Today on the show we’re joined by Furter Hillyard and my father, David Kenyon, to dive into the history of our family deer camp and some of the best stories we’ve collected over the years.
Most deer hunters can agree on one thing about coyotes: They can be hell on fawns, muley or whitetail, especially during a fawn’s first six weeks of life. Researchers in some Southeastern states report fawn “recruitment” rates as low as 16 to 25 percent, meaning 1.6 to 2.5 fawns per 10 does surviving their first year.
But here’s something most deer hunters hate to hear: No matter how many coyotes you shoot, they’ll still be hell on fawns.
I’m fortunate to live in the epicenter of the country’s best mule deer hunting. Central Colorado has high numbers of my favorite big game animal and has long been known for producing trophy quality bucks that, despite some misinformed detractors, are very good table fare.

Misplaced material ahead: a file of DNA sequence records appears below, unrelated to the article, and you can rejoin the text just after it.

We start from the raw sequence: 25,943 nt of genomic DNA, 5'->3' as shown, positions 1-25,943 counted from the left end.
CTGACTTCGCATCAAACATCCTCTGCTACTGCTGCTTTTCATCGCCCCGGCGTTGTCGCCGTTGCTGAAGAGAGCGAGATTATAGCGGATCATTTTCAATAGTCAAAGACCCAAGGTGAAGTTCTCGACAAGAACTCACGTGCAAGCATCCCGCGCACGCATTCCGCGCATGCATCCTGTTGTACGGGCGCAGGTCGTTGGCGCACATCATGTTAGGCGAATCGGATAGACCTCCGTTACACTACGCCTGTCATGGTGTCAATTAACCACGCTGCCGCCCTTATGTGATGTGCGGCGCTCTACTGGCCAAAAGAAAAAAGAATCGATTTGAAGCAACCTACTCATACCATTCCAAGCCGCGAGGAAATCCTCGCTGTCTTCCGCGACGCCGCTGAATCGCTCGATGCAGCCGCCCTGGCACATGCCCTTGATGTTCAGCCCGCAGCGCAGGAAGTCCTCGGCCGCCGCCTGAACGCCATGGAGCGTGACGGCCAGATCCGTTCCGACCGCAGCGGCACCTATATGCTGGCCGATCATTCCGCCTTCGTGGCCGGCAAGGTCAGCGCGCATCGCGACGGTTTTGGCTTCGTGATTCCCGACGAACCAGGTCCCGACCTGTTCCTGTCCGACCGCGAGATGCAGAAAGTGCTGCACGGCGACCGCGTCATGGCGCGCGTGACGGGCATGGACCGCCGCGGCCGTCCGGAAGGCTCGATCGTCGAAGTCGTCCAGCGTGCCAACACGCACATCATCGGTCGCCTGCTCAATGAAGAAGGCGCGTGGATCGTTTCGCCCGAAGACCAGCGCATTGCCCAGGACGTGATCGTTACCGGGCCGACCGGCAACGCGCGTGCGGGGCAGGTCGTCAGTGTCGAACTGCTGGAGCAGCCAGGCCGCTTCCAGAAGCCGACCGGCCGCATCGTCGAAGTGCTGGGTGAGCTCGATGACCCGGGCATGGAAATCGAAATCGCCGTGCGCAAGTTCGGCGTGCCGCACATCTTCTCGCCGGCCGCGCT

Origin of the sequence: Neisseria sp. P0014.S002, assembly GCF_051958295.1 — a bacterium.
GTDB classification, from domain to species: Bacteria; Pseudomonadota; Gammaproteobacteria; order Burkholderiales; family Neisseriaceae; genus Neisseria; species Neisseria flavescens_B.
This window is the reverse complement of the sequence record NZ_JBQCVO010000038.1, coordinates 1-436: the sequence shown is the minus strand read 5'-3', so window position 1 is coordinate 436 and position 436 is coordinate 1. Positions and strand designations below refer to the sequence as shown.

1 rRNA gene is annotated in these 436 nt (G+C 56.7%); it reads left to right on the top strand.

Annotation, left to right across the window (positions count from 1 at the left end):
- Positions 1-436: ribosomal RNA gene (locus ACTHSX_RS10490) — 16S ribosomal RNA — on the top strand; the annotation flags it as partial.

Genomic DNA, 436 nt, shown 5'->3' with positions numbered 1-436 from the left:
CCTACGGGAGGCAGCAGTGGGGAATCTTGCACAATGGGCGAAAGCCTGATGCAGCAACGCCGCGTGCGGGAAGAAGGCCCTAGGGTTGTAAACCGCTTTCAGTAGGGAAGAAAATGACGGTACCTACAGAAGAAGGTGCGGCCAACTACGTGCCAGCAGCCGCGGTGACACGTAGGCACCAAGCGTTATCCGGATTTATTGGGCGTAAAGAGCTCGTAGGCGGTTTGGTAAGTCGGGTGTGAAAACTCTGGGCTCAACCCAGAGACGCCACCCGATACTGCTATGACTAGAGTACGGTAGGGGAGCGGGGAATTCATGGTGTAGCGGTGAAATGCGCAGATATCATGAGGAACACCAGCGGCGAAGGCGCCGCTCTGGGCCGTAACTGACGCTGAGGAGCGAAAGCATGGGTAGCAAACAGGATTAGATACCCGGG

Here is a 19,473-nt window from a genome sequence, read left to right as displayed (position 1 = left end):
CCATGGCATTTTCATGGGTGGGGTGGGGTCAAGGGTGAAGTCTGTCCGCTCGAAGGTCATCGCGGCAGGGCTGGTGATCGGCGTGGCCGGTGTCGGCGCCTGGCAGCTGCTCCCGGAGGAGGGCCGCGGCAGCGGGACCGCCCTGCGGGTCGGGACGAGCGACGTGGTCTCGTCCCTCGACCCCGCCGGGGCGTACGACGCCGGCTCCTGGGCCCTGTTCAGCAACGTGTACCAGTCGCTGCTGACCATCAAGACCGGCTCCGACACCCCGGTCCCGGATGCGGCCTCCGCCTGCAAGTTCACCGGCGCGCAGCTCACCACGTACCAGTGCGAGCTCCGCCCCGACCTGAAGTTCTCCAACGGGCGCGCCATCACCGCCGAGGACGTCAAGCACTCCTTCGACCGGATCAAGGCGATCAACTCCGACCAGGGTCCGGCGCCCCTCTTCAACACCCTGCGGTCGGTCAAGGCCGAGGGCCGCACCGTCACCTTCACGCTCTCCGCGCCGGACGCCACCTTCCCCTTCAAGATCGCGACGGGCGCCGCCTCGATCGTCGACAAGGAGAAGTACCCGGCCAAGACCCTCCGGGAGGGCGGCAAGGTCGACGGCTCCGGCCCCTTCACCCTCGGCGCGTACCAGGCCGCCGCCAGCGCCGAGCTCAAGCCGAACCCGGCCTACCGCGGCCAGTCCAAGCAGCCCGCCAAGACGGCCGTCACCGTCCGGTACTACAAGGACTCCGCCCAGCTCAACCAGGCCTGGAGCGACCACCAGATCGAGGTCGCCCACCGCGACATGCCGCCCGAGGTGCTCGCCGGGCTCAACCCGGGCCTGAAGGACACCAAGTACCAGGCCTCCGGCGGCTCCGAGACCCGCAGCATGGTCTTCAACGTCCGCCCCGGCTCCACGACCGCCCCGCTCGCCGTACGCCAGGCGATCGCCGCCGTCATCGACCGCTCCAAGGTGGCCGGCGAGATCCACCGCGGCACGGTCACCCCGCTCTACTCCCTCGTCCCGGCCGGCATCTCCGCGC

Colorado has the perfect blend of productive alpine summer range, large aspen groves, and sage-covered winter range. More than any other factor as a do-it-yourself public land...
Hunters have been watching or reading about the mule deer’s decline for so long that some worry they’ll witness its end.
Writers and speakers often quote Professor Valerius Geist’s opening lines of Chapter 8 in his 1990 book “Mule Deer Country,” where he warned: “For all its current abundance, the mule deer, so different, so uniquely American, so young and promising, is nevertheless a species marked for extinction.”
Geist’s next two sentences...